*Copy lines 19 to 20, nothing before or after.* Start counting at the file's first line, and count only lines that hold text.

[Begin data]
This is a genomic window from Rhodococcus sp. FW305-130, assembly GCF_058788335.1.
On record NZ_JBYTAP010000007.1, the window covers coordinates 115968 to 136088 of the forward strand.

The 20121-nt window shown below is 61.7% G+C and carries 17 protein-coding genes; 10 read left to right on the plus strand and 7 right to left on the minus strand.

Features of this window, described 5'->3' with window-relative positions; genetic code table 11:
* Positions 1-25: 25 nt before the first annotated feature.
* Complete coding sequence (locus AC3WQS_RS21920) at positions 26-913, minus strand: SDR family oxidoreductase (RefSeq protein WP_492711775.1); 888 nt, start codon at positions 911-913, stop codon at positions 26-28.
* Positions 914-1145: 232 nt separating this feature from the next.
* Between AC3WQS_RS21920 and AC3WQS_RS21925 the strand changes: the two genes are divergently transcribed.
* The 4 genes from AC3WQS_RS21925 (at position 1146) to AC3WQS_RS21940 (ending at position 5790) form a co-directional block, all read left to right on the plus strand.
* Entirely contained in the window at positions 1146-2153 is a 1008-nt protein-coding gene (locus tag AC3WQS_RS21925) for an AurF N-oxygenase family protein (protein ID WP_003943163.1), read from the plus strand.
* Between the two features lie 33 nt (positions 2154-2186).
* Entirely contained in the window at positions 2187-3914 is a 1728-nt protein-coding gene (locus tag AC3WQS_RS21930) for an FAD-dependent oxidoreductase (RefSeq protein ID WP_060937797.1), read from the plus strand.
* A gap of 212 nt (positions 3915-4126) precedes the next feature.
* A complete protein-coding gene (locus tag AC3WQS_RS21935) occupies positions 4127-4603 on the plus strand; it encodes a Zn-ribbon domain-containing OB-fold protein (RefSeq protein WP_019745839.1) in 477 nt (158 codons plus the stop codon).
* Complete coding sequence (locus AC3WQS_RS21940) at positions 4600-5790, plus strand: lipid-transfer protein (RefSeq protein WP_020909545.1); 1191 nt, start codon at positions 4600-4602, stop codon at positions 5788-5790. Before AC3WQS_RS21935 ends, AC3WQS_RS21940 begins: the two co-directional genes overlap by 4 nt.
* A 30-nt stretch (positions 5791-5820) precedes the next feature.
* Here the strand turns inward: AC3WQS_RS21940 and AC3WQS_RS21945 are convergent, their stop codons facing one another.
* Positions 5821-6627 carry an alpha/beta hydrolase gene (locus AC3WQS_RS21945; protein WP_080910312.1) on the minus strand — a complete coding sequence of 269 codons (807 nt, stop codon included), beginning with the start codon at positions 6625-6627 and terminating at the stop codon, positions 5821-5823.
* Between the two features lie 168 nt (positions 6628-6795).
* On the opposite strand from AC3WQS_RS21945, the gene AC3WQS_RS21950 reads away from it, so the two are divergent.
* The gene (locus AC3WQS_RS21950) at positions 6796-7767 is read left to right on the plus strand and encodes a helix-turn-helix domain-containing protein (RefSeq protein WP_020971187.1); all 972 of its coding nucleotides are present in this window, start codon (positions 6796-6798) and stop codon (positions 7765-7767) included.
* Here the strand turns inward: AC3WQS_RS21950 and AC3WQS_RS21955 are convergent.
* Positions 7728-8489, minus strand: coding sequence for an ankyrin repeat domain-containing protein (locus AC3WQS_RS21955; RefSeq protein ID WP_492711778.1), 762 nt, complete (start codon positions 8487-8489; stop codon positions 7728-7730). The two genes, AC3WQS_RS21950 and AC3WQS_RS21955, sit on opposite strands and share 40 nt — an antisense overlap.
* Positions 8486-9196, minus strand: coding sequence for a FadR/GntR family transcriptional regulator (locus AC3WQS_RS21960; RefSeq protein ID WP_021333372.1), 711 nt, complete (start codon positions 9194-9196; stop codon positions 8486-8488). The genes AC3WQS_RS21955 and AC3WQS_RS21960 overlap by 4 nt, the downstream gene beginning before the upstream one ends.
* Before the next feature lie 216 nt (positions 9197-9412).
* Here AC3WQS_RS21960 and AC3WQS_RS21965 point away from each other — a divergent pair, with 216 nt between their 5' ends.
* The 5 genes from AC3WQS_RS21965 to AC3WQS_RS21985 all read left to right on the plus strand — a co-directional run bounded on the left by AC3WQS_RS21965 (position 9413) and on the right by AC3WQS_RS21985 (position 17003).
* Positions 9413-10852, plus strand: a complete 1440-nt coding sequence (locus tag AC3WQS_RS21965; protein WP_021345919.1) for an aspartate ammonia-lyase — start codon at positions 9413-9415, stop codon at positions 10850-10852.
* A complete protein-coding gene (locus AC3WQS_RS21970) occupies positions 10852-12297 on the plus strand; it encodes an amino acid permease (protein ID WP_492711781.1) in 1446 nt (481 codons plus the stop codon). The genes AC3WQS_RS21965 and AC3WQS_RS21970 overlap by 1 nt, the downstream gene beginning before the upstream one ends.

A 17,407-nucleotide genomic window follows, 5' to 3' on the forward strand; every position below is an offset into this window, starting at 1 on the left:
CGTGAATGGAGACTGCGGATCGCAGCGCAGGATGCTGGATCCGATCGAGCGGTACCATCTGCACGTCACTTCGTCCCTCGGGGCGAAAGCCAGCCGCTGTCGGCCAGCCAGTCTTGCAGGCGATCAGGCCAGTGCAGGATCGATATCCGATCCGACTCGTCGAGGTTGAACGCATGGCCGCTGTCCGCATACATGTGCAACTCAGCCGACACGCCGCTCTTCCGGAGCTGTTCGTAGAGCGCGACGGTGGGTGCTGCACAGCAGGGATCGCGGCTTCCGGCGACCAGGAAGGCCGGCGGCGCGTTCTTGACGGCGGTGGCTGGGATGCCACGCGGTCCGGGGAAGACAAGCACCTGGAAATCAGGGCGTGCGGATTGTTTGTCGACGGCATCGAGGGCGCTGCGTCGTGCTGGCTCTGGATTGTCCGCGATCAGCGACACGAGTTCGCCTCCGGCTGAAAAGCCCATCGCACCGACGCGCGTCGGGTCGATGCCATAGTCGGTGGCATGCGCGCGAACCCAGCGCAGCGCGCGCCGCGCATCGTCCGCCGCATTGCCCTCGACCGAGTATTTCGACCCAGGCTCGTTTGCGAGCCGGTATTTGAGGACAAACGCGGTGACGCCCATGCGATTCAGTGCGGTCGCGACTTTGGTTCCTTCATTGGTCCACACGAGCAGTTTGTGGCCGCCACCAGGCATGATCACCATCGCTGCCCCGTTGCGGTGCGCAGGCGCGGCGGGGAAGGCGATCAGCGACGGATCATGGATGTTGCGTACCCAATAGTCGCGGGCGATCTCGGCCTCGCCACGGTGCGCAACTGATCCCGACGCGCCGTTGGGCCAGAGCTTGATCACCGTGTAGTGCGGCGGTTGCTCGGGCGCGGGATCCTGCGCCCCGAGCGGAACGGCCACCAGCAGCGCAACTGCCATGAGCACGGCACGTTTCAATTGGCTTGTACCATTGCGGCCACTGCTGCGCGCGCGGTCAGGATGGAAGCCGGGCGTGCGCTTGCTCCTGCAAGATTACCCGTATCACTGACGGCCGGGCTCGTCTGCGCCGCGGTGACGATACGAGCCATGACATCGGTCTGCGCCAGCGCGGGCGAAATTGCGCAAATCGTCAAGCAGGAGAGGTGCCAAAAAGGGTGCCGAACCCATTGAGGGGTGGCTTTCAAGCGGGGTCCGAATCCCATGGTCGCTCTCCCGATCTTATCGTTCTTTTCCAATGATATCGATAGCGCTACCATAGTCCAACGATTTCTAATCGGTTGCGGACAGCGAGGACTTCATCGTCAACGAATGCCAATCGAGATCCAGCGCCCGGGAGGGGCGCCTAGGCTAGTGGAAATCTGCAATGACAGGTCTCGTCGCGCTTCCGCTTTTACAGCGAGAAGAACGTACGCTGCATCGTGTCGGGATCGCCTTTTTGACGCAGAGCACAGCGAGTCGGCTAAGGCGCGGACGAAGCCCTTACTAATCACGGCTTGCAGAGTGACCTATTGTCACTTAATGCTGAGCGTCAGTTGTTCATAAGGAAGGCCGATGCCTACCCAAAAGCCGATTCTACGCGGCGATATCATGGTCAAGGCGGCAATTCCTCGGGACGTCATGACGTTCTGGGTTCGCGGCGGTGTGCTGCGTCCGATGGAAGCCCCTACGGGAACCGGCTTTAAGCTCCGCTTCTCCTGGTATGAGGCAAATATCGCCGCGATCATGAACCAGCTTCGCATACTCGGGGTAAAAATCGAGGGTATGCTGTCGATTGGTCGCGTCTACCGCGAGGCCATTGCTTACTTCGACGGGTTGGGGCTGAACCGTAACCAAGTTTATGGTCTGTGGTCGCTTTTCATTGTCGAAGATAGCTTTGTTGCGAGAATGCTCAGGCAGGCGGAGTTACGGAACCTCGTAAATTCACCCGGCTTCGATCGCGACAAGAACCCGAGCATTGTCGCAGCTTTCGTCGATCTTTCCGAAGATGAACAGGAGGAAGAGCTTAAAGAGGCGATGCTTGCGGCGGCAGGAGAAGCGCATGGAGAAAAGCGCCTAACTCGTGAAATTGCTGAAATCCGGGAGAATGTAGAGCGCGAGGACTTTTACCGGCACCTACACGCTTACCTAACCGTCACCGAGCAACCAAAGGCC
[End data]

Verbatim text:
* Between the two features lie 168 nt (positions 6628-6795).
* On the opposite strand from AC3WQS_RS21945, the gene AC3WQS_RS21950 reads away from it, so the two are divergent.